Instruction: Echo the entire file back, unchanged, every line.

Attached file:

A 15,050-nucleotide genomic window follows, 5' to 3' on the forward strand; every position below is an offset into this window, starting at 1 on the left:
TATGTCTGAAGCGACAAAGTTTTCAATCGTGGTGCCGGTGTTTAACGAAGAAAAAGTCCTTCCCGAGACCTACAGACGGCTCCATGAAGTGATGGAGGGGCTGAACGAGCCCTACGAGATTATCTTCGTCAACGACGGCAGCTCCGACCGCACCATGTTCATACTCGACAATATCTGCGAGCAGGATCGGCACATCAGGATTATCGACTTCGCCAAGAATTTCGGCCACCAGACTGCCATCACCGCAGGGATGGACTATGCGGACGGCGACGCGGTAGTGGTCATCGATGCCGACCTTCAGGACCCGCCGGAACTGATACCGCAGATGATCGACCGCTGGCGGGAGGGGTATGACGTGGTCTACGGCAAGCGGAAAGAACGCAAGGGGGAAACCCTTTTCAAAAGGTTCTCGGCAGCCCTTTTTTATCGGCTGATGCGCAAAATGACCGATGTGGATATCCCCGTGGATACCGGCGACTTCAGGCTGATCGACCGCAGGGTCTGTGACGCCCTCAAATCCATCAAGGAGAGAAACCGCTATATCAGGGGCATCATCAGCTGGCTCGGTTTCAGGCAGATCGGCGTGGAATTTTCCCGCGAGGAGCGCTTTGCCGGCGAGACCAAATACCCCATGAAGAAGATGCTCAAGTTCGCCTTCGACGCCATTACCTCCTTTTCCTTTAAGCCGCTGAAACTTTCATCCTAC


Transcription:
A 15,050-nucleotide genomic window follows, 5' to 3' on the forward strand; every position below is an offset into this window, starting at 1 on the left:
TATGTCTGAAGCGACAAAGTTTTCAATCGTGGTGCCGGTGTTTAACGAAGAAAAAGTCCTTCCCGAGACCTACAGACGGCTCCATGAAGTGATGGAGGGGCTGAACGAGCCCTACGAGATTATCTTCGTCAACGACGGCAGCTCCGACCGCACCATGTTCATACTCGACAATATCTGCGAGCAGGATCGGCACATCAGGATTATCGACTTCGCCAAGAATTTCGGCCACCAGACTGCCATCACCGCAGGGATGGACTATGCGGACGGCGACGCGGTAGTGGTCATCGATGCCGACCTTCAGGACCCGCCGGAACTGATACCGCAGATGATCGACCGCTGGCGGGAGGGGTATGACGTGGTCTACGGCAAGCGGAAAGAACGCAAGGGGGAAACCCTTTTCAAAAGGTTCTCGGCAGCCCTTTTTTATCGGCTGATGCGCAAAATGACCGATGTGGATATCCCCGTGGATACCGGCGACTTCAGGCTGATCGACCGCAGGGTCTGTGACGCCCTCAAATCCATCAAGGAGAGAAACCGCTATATCAGGGGCATCATCAGCTGGCTCGGTTTCAGGCAGATCGGCGTGGAATTTTCCCGCGAGGAGCGCTTTGCCGGCGAGACCAAATACCCCATGAAGAAGATGCTCAAGTTCGCCTTCGACGCCATTACCTCCTTTTCCTTTAAGCCGCTGAAACTTTCATCCTAC